Harvard men's soccer trainer B.J. Baker better start looking for specials on tape and ice.
Wrap jobs and cold packs have been in big demand in the Crimson locker room.
A run of pulls, bumps and bruises has left Harvard Coach Mike Getman with a short roster and Baker with nearly enough charges to field a team of his own.
Top returning forward Derek Mills sat out the first three games with a knee injury and still isn't 100 percent.
First-team All-Ivy back Mark Pepper has had to captain his team from the sidelines, tape around his injured quadricep.
Junior Gian D'Ornellas took over sweeper duties for Pepper in the opening two games, only to end up joining him on the sidelines for most of the last eight games.
Then Getman turned over the backfield position to freshman Nick Gates. Guess where he'll be sitting for Saturday's Harvard-Princeton match-up.
A muscle pull qualified Gates to join backfield buddies Pepper, D'Ornellas and junior Roger Chapman in the Crimson cheering corps for the past two weeks.
The dearth of defensemen forced Getman to move midfielder Richard Knight into the back and capitalize on a three midfielder-three forward combination.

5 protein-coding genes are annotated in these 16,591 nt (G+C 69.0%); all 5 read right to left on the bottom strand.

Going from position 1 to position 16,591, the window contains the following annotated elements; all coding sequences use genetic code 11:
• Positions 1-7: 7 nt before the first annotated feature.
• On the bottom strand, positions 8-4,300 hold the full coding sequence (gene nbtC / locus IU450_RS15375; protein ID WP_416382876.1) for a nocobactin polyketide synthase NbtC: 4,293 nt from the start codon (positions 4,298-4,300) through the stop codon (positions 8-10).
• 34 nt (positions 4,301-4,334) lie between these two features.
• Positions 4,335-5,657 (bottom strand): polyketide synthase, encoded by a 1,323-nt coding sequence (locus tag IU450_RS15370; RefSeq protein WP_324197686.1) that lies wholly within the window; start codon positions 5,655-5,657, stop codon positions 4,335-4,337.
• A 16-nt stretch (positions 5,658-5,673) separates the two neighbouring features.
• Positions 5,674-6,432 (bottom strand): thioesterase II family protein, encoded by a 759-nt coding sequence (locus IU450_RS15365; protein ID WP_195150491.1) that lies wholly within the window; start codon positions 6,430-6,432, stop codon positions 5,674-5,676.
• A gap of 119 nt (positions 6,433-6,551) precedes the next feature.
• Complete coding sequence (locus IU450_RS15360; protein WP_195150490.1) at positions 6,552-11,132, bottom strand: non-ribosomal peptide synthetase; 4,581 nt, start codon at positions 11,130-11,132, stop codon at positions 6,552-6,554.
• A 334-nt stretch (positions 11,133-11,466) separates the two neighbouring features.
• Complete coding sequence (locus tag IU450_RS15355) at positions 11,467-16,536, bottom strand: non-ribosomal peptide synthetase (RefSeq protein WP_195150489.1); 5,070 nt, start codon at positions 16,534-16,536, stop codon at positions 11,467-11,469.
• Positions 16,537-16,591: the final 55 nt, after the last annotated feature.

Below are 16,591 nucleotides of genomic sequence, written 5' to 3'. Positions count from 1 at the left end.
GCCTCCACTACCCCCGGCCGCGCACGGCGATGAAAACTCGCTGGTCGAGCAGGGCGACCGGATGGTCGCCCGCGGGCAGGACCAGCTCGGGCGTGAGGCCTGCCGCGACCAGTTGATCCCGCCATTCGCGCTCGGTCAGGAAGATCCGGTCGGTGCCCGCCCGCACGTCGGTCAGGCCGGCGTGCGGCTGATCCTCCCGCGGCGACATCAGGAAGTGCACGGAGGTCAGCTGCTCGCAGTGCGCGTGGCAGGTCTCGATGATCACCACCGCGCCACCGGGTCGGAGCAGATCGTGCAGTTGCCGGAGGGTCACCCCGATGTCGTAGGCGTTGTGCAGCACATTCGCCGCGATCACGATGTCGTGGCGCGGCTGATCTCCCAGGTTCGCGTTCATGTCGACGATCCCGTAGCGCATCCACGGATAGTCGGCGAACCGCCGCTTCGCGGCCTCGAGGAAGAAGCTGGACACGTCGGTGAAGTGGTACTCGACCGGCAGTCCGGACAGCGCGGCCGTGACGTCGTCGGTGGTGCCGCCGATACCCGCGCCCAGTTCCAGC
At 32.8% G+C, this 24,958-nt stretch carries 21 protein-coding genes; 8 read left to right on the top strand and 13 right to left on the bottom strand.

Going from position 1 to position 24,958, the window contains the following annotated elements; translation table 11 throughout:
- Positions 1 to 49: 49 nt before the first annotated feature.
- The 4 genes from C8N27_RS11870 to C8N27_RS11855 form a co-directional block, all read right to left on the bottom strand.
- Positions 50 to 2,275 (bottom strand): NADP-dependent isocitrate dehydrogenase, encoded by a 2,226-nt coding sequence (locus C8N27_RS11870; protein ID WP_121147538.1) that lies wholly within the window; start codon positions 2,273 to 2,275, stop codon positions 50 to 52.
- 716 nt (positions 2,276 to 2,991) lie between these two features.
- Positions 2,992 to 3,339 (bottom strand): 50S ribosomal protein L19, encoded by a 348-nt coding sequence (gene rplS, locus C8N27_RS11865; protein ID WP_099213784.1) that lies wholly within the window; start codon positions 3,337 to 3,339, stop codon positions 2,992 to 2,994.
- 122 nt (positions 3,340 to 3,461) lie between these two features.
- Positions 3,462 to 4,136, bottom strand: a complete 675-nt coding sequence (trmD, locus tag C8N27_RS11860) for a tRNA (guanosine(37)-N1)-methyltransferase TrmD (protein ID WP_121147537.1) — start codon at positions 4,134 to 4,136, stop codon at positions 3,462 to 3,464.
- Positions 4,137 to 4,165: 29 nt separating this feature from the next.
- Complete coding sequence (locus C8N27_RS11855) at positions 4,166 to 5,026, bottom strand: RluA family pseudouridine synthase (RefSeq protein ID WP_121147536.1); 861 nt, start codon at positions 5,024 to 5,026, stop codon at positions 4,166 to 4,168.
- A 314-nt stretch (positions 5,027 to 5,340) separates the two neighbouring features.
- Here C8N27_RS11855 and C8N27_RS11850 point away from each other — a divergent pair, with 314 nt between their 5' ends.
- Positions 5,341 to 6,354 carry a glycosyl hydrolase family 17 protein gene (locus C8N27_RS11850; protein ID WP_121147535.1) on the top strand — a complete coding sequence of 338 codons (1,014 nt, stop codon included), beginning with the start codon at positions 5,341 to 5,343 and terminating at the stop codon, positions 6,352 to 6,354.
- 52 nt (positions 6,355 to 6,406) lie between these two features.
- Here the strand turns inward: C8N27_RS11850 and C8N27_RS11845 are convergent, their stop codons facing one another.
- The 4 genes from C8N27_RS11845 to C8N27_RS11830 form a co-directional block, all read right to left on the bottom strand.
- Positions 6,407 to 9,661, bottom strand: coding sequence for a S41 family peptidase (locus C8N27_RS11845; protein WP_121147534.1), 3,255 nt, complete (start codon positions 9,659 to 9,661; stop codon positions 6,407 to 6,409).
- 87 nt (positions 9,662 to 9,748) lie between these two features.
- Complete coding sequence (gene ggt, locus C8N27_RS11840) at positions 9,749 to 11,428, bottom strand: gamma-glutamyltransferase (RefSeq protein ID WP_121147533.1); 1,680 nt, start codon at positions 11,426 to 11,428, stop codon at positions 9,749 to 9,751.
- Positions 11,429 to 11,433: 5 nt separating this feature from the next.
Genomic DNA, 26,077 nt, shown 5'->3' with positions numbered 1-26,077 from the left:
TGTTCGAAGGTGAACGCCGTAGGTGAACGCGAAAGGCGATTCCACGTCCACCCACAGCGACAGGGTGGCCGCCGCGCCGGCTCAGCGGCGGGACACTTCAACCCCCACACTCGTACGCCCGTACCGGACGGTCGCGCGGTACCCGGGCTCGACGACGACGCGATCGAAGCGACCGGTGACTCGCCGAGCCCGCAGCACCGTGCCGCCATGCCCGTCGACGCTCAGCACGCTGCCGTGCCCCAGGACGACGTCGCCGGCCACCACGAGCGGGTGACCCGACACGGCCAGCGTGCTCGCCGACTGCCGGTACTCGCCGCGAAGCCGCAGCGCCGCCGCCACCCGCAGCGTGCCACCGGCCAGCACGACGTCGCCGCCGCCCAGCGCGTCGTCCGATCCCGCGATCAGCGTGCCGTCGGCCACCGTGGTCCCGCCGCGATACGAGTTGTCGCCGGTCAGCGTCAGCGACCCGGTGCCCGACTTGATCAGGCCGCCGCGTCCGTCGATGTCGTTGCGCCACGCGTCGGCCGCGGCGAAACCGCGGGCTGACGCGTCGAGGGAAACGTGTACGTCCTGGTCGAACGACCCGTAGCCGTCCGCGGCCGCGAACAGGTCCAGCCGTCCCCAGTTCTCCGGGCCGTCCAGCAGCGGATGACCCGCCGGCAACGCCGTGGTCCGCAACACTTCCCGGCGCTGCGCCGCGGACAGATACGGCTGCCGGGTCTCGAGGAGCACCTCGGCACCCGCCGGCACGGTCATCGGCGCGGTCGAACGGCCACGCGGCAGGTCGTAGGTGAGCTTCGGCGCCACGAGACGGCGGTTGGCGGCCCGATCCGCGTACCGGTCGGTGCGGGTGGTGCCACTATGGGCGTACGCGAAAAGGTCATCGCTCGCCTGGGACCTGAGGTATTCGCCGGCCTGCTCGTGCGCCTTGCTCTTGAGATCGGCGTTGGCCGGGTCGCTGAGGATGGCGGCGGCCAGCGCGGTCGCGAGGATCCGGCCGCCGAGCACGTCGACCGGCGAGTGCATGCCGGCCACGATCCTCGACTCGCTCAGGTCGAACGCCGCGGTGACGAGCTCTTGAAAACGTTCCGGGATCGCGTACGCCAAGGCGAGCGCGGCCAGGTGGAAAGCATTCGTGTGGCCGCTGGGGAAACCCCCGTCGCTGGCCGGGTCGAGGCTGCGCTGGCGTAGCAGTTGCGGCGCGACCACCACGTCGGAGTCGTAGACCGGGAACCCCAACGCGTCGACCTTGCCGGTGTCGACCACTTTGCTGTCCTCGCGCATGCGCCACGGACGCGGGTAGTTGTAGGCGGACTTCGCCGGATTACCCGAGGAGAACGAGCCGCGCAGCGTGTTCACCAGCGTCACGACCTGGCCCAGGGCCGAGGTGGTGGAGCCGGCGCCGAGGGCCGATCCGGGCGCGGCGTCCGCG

But Knight got dethroned quickly--he'll be nursing a swollen knee during this weekend's contest.
Throw in the assorted bumps and bruises incurred over the season, and the Crimson booters have given new meaning to the term "walking wounded."
"We really haven't seen our "ideal team" in action yet," D'Ornellas said.
Forget the "ideal team." Getman's just hoping to see the same 11 players take the field twice this year.
"All the different combinations have really hurt us," Getman said. "It really makes it hard to build consistency."
Harvard's play has been as inconsistent as its line-up.
After netting eight goals against Brandeis three weeks ago, the offense went into a goal-a-game slump which was recently broken with three multiple-goal wins.
The defense, which started as the squad's weak link, turned around and carried the team during the mid-season.
But injuries and inconsistency haven't stopped the Crimson. An 8-0-2 overall record, the top spot in the Ivy League (3-0), and a fifth-place national ranking attest to Harvard's ability to adapt to all situations. The Crimson is the only team in the national top 10 sporting an undefeated mark.
"Not playing is always tough," D'Ornellas said. "But we have a lot of depth on the team, and we're still playing well."
The Ever-Present Midfield: Sandwiched between the taped-up front and back fields is a trio of midfielders who have played a key role for the Crimson this season. Senior Nick Hotchkin, junior Ramy Rajballie and sophomore Paul Baverstock have been solid contributors for Harvard--Rajballie leads the team in assists (six), Baverstock is tied for second-highest scorer with eight points, and Hotchkin has two goals and three assists for seven points.
Hall Call: Junior goalie Stephen Hall currently has 47 saves, an 0.58 goals-against average and a 90.4 save percentage. Hall and junior Chad Reilly--who earned his second win in Harvard's 5-1 triumph over Hartford Tuesday--have combined for five shutouts.